Freelancer is one of the best freelance websites for businesses that need to work with a variety of freelancers. There are tons of categories available, including web support, data entry, translation, app development, social media, and sales. So if you regularly need freelancers for various projects, you can just sign up for one account and hire people per hour as needed. For those trying to find work, the large network of businesses that use the job board provides a major benefit. Businesses can simply post a project and sift through bids to connect with qualified freelancers. Freelancers can complete profiles, browse jobs, and write bids. It’s also easy to narrow down opportunities based on keywords, location, skills, and a variety of other factors. The freelance website also has a secure payments platform to ensure that both sides are satisfied and payment is received when the job is done.

Freelancer is free to sign up and get started. The site does charge transaction fees for businesses that accept bids. Exact fees can vary, but usually fall around 3 percent.

8. Toptal

Toptal is one of the best freelance websites for accomplished professionals and the companies looking to hire them. In fact, the website brands itself as a freelance service for workers in the top three percent in their field. Businesses can find professionals from a variety of industries, including software development, project managers, and finance experts. And you can be sure that you’re finding qualified professionals who will deliver top tier service. Of course, not just anyone can sign up for an account on Toptal. You have to qualify first. However, the professionals who qualify to market their services on Toptal can easily connect with companies that are willing to pay for quality. This is often a departure from those on traditional job boards who are looking to find the best deal when filling a freelance job.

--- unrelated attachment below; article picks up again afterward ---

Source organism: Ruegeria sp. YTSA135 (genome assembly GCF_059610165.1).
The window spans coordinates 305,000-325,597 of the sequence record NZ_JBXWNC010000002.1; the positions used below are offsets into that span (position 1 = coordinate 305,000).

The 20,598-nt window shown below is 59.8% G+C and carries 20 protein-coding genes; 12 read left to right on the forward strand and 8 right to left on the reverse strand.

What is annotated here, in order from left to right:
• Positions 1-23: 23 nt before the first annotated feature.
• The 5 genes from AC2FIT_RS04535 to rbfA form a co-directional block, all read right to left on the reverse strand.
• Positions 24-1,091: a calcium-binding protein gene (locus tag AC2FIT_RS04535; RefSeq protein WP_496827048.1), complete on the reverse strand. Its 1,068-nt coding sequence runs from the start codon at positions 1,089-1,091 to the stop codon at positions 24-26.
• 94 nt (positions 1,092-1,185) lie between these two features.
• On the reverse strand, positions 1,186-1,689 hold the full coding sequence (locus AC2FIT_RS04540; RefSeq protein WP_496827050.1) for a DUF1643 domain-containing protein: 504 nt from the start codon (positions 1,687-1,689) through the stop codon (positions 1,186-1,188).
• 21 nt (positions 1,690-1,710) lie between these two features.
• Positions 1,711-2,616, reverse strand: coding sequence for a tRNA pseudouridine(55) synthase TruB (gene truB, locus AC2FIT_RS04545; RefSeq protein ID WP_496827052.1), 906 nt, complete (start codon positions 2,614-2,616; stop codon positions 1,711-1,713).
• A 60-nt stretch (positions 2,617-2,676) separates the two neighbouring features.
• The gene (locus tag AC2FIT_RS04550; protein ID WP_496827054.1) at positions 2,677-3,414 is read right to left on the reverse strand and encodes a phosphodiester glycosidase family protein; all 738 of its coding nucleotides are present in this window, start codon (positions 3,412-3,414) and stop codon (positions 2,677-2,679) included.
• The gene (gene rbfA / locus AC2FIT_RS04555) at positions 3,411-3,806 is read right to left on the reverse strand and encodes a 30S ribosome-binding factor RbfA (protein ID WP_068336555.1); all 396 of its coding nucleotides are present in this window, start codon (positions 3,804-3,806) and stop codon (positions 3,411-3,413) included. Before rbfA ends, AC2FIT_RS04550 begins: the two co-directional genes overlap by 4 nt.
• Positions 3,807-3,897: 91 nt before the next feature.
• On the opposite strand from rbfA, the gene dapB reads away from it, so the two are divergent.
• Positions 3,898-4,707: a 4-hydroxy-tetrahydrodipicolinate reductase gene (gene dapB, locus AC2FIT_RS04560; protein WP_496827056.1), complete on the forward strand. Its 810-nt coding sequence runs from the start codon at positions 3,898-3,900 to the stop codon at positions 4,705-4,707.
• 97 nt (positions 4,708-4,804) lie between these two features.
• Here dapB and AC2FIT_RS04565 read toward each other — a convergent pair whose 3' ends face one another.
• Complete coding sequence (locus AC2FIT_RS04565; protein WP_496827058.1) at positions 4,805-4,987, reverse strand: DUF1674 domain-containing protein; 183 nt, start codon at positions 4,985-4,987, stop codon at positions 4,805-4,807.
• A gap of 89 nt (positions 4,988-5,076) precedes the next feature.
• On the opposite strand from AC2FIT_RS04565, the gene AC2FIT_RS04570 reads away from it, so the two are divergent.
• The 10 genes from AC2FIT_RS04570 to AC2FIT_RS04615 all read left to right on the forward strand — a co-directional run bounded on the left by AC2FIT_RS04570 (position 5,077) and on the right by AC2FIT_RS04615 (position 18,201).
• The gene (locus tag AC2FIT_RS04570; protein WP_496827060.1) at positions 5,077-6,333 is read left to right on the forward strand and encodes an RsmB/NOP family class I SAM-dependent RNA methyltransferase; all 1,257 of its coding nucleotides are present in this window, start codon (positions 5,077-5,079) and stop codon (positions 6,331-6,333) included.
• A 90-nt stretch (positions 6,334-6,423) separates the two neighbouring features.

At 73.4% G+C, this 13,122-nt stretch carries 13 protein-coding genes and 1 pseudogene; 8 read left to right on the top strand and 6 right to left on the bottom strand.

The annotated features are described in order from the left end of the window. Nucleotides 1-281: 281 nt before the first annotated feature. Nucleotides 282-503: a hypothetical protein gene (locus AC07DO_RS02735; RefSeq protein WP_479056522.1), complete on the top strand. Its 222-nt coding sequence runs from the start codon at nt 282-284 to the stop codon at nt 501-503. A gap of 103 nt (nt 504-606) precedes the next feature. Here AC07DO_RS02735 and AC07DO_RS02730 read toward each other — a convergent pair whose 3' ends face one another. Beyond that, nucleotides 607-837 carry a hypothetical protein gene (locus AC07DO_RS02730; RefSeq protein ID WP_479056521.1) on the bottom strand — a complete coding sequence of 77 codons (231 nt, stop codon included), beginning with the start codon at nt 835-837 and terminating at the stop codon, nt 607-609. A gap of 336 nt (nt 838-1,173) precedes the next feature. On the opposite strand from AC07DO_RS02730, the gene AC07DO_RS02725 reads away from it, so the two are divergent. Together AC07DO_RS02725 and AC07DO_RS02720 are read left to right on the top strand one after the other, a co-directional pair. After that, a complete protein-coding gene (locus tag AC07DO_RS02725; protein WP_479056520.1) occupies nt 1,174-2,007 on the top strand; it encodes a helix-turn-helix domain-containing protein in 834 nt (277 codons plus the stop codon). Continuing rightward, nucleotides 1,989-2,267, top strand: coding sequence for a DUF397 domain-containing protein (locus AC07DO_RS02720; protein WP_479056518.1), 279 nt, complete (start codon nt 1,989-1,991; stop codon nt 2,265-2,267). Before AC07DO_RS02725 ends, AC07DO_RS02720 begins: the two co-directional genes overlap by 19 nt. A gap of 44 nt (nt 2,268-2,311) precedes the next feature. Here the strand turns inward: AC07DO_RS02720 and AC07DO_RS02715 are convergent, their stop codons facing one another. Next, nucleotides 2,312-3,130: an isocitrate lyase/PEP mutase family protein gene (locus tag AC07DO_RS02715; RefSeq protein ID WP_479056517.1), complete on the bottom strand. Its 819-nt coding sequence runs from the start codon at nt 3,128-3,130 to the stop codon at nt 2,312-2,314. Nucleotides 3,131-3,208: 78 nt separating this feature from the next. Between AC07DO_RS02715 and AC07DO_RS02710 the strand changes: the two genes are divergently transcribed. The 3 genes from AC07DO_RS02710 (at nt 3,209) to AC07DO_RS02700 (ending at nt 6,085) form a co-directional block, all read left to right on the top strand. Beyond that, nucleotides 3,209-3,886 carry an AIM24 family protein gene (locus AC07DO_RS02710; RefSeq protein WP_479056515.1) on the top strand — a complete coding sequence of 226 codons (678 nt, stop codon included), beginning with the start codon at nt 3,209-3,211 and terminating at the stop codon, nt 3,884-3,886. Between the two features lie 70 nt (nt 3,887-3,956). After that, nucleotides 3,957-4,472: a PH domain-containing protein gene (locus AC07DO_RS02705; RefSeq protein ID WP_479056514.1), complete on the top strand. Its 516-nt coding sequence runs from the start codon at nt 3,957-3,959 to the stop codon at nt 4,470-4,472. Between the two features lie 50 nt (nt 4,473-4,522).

Toptal is a custom service. So companies can work directly with the site to develop a plan for recruiting and finding the best freelancers within a set budget. The freelance website usually requires an initial deposit of $500, which then goes toward your first invoice.

9. Behance

Behance is a freelance site mixed with a social network for designers. Those looking for design jobs can post visuals to showcase their work or bid for jobs. And companies looking to hire designers can browse the site for inspiration or post their own jobs. In addition to freelance jobs, the site also lets companies post full and part time design jobs for those looking to hire in-house. In addition to the job board, Behance can also simply be used to showcase creative work. So if you’re a designer, you can create a profile and upload some of your work. Then you can share it to social media, your website, or elsewhere online. This may not be the most traditional way to find the best freelance jobs. But there are plenty of companies who may hire designers based on an online portfolio like this.

Applying for jobs on Behance is completely free. However, you do need to be invited to sign up for an account. For businesses, posting jobs is even free currently, though that’s for a limited time. The site is owned by Adobe. So businesses may need a subscription plan to post jobs in the future.